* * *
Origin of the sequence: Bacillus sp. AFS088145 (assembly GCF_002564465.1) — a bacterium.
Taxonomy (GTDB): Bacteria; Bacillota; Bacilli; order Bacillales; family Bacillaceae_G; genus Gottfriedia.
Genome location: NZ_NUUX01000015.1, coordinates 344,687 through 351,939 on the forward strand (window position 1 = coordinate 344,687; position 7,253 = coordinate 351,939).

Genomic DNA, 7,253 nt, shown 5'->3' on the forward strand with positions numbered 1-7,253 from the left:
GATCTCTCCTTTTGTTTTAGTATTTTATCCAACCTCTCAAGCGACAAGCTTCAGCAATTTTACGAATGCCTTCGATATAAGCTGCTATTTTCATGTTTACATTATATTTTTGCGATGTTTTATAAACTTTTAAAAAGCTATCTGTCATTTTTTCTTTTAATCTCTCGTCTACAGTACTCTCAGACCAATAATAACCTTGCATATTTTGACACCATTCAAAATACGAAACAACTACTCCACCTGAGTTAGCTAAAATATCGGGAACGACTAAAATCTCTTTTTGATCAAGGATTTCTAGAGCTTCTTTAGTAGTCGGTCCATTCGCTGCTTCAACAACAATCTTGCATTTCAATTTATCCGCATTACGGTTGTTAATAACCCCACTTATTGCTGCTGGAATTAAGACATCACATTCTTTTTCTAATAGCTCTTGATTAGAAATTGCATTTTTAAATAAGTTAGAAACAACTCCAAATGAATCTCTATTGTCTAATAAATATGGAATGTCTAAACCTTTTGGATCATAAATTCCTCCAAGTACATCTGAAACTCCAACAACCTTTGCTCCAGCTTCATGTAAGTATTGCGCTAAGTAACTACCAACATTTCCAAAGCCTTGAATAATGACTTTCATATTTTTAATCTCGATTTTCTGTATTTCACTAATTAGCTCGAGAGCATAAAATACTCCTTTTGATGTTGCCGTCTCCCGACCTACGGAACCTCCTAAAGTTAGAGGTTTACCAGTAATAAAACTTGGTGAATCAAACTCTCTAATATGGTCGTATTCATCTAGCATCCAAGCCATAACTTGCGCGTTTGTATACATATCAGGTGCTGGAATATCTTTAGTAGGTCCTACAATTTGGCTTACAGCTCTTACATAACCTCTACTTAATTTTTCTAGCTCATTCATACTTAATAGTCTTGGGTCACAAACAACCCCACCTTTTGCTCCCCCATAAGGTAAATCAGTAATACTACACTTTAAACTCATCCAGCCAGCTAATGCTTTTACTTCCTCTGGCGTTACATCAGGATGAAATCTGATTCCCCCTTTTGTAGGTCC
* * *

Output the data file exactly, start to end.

Origin of the sequence: Bacillus sp. AFS088145 (assembly GCF_002564465.1) — a bacterium.
Taxonomy (GTDB): Bacteria; Bacillota; Bacilli; order Bacillales; family Bacillaceae_G; genus Gottfriedia.
Genome location: NZ_NUUX01000015.1, coordinates 344,687 through 351,939 on the forward strand (window position 1 = coordinate 344,687; position 7,253 = coordinate 351,939).

Genomic DNA, 7,253 nt, shown 5'->3' on the forward strand with positions numbered 1-7,253 from the left:
GATCTCTCCTTTTGTTTTAGTATTTTATCCAACCTCTCAAGCGACAAGCTTCAGCAATTTTACGAATGCCTTCGATATAAGCTGCTATTTTCATGTTTACATTATATTTTTGCGATGTTTTATAAACTTTTAAAAAGCTATCTGTCATTTTTTCTTTTAATCTCTCGTCTACAGTACTCTCAGACCAATAATAACCTTGCATATTTTGACACCATTCAAAATACGAAACAACTACTCCACCTGAGTTAGCTAAAATATCGGGAACGACTAAAATCTCTTTTTGATCAAGGATTTCTAGAGCTTCTTTAGTAGTCGGTCCATTCGCTGCTTCAACAACAATCTTGCATTTCAATTTATCCGCATTACGGTTGTTAATAACCCCACTTATTGCTGCTGGAATTAAGACATCACATTCTTTTTCTAATAGCTCTTGATTAGAAATTGCATTTTTAAATAAGTTAGAAACAACTCCAAATGAATCTCTATTGTCTAATAAATATGGAATGTCTAAACCTTTTGGATCATAAATTCCTCCAAGTACATCTGAAACTCCAACAACCTTTGCTCCAGCTTCATGTAAGTATTGCGCTAAGTAACTACCAACATTTCCAAAGCCTTGAATAATGACTTTCATATTTTTAATCTCGATTTTCTGTATTTCACTAATTAGCTCGAGAGCATAAAATACTCCTTTTGATGTTGCCGTCTCCCGACCTACGGAACCTCCTAAAGTTAGAGGTTTACCAGTAATAAAACTTGGTGAATCAAACTCTCTAATATGGTCGTATTCATCTAGCATCCAAGCCATAACTTGCGCGTTTGTATACATATCAGGTGCTGGAATATCTTTAGTAGGTCCTACAATTTGGCTTACAGCTCTTACATAACCTCTACTTAATTTTTCTAGCTCATTCATACTTAATAGTCTTGGGTCACAAACAACCCCACCTTTTGCTCCCCCATAAGGTAAATCAGTAATACTACACTTTAAACTCATCCAGCCAGCTAATGCTTTTACTTCCTCTGGCGTTACATCAGGATGAAATCTGATTCCCCCTTTTGTAGGTCC